Lofa Residents ‘Hurt’ over Samukai Saga and Under-representation at the Liberian Senate


FOYA/ZORZOR DISTRICTS, Lofa County – Residents of Lofa County say they feel “hurt” by the under-representation of their county at the Liberian Senate, seven months after they elected Brownie Samukai as Senator. 

They have been organizing series of peaceful protests at different locations in the county, days after Associate Justice Joseph Nagbe granted the Government of Liberia a petition to disallow the National Elections Commission (NEC) to certificate Samukai. 

Associate Justice Nagbe last week ordered that Samukai will only be permitted to sit at the Legislature if his conviction is removed according to law.

“This is not about Samukai. It’s about the people of Lofa County. The county has and continues to miss a lot of developments through budgetary allotments because Samukai hasn’t taken his seat as senator of the county,” said Teddy Taylor, a chairperson of the opposition Collaborating Political Parties (CPP) Foya chapter 32-year-old motorcyclist.

Taylor alleged that Samukai’s certification has been delayed due to political interferences, influenced by people within the government.

Ma Hawa Massalay, Women Youth Wing of the CPP, described the Supreme Court’s ruling against Senator-elect Samukai as “provocative” and a “blatant” violation of Constitution of Liberia.

“This is an affront to the rights of the people of Lofa County to be represented in the Liberian Senate by their duly elected person of their choice,” Peters added. “We are calling on leader, chiefs and lawmakers of the county to join this effort in making sure that Lofa is fully represented at the Liberian Senate.”

Some Lofians (natives of Lofa County) want President George Weah to take seize of the matter and issue executive clemency for the sake of peace and reconciliation. Omara James of Voinjama District, says such decision when taken by the president would justify his ‘love’ for the people of the county.

“We know our president is the man of peace. We are all bended knees calling on him to see reason and pardon our senator-elect,” said James, 34. “If President Weah grants Samukai pardon in this case he can be assured of our fullest support in Lofa County in 2023. We will go all out an preach his goodwill just as we did for Samukai during the December 8 Special Senatorial elections.”

Kumba Torgbor, resident of Foya, shares similar view. ‘We would like to enter into an agreement with the President in this matter,” she told FrontPage Africa. “If he listens to us by prevailing on the NEC to certificate our senator, we will listen to him in 2023. This is not about Samukai, it’s about the people who elected him. Once our cries are heard we will support President Weah’s second term bid,’ she said why chanting slogans of President Weah.

Samukai and the road to the Senate

Samukai, of CPP, received the most votes in the December 8, 2020 senatorial election. Of the 11 candidates who vied for the Lofa County senatorial seat, Samukai received 20, 431 votes, followed by Independent candidate Cllr. Joseph Jallah with 13,968 votes.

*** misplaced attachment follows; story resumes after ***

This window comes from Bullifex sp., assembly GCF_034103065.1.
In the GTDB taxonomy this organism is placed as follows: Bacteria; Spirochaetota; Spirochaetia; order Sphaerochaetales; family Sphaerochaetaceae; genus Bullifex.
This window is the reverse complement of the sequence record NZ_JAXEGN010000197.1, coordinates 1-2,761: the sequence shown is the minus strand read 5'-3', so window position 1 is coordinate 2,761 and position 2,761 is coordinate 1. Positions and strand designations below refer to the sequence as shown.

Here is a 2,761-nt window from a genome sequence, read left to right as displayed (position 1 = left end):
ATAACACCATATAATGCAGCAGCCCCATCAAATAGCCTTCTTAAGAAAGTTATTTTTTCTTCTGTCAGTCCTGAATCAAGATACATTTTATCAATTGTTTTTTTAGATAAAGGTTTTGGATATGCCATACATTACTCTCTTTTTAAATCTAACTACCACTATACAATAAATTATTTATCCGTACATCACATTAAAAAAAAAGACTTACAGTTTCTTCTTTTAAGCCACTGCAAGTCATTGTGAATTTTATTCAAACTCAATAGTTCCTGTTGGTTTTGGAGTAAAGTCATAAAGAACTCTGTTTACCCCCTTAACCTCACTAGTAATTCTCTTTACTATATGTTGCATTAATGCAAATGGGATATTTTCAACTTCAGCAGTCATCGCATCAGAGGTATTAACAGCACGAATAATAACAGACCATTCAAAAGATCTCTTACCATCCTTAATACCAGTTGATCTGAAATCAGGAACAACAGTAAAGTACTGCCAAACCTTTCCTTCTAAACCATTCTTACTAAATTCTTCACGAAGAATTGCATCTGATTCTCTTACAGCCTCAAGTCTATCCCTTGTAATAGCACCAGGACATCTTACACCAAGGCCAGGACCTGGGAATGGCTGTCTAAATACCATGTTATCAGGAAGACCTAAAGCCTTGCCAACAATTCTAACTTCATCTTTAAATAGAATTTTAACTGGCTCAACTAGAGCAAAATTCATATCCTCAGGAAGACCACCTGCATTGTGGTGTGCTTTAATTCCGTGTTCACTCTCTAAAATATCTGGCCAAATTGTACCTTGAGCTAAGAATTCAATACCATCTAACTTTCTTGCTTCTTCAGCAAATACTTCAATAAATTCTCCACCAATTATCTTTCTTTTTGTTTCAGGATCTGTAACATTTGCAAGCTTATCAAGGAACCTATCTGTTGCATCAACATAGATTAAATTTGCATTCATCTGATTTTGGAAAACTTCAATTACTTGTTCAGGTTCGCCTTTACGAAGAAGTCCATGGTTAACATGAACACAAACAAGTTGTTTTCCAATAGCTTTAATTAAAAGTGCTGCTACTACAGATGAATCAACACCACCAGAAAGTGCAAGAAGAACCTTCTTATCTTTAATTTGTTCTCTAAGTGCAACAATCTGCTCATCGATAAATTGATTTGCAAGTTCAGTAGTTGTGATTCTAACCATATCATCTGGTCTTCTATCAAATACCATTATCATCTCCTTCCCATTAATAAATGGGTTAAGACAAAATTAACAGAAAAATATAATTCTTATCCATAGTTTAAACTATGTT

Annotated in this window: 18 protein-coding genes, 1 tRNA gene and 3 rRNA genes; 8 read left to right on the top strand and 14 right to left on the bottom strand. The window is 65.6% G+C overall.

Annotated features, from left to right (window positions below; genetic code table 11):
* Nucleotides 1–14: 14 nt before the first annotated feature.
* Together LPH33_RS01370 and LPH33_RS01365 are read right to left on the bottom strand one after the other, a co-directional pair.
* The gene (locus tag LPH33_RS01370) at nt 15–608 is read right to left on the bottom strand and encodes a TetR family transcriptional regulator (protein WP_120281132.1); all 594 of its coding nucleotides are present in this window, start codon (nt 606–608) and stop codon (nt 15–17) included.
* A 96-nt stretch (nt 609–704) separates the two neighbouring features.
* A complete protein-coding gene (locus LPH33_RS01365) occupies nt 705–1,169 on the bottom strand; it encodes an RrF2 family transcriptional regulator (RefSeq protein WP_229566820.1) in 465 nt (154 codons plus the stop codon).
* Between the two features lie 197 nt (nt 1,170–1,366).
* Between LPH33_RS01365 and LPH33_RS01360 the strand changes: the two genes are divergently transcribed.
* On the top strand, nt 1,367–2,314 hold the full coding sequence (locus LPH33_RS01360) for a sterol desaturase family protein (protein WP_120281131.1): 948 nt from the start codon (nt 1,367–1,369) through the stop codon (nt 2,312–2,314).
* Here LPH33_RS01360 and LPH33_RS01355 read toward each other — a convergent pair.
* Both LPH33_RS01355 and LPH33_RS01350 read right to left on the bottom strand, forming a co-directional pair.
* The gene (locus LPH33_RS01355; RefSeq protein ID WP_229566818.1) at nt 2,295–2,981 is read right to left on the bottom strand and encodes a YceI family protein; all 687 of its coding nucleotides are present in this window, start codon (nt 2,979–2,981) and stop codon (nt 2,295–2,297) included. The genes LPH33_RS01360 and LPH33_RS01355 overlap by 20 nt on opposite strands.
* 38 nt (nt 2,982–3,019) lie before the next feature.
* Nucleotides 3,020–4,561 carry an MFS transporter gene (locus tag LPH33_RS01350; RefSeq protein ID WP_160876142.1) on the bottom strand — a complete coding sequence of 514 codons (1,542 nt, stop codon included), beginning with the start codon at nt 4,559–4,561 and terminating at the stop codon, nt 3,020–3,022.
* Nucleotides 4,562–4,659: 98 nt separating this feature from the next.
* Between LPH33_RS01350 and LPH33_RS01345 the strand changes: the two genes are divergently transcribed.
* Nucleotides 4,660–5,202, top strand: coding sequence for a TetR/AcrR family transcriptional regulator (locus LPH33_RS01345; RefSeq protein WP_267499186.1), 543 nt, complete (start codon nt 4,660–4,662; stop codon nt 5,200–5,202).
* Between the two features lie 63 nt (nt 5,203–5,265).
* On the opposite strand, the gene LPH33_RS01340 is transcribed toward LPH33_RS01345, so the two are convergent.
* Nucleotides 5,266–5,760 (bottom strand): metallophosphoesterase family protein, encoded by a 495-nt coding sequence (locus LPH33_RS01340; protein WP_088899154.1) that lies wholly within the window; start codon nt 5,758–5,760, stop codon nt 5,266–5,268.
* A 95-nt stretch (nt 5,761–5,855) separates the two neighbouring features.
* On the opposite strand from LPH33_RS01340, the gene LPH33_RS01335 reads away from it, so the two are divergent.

Samukai has experienced mixed rulings with the Supreme Court since he won the senatorial seat in Lofa.

On February 24, 2021, the Supreme Court of Liberia ruled in Samukai’s favor in the electoral dispute case filed by three of his rivals, claiming irregularities and fraud in Lofa County District No. 4.

The Supreme Court ruled in favor of Samukai and mandated to the NEC to proceed with the matter.

On February 8, 2021, the Supreme Court upheld a criminal court’s verdict in the corruption case involving Samukai and a former deputy minister and the former Comptroller at the Ministry of Defense.

On March 24, 2020, the Criminal Court “C’’ found Samukai, Joseph F. Johnson and former Deputy Minister for Administration and J. Nyumah Dorkor, former Comptroller of the Ministry of Defense guilty of misappropriating US$1.3 million from the Armed Forces compulsory contributing fund that was deposited at Ecobank Liberia.

Samukai and his lawyers appealed the case. In his ruling issued last week, Judge Yamie Gbeisay, said the government did not produce sufficient evidence to convict Samukai and his two deputy ministers of money laundering and economic sabotage.

But the Supreme Court in its decision upholding the lower court’s guilty verdict said all public officials and employees shall obey all lawful instructions issued to them by their supervisors and they shall be held liable and responsible for acts of commission or omission as in the case of the corruption verdict.

The Supreme Court ruled that the sentence will be suspended if the defendants shall restitute the full amount of USD 1,147,456.35 or 50% thereof within the period of six months and plan with the court to pay the remaining portion in one year.

Failure to pay will result in the defendants’ incarceration in the common jail and there in until the full amount is paid or liquidated at the rate of 25 USD per month as provided by law, the Supreme Court ruled.